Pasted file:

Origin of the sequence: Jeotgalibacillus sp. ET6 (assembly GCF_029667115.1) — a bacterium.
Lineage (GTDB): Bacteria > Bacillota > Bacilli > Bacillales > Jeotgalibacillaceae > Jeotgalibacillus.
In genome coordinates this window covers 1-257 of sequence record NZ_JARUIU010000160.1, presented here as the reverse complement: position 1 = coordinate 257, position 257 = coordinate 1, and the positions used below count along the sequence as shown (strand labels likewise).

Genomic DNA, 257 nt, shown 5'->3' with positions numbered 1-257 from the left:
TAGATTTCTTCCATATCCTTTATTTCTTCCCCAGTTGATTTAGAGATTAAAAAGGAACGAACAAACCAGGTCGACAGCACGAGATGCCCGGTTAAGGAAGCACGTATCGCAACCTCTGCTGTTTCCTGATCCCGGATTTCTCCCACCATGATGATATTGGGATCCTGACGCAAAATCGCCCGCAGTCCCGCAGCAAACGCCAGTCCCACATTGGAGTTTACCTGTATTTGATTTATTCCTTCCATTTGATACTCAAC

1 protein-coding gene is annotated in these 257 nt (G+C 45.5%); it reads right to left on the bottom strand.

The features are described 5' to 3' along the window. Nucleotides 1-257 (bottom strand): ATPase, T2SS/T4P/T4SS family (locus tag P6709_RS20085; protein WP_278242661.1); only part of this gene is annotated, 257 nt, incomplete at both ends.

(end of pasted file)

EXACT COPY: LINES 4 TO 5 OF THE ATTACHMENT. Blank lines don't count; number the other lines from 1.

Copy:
Genomic DNA, 257 nt, shown 5'->3' with positions numbered 1-257 from the left:
TAGATTTCTTCCATATCCTTTATTTCTTCCCCAGTTGATTTAGAGATTAAAAAGGAACGAACAAACCAGGTCGACAGCACGAGATGCCCGGTTAAGGAAGCACGTATCGCAACCTCTGCTGTTTCCTGATCCCGGATTTCTCCCACCATGATGATATTGGGATCCTGACGCAAAATCGCCCGCAGTCCCGCAGCAAACGCCAGTCCCACATTGGAGTTTACCTGTATTTGATTTATTCCTTCCATTTGATACTCAAC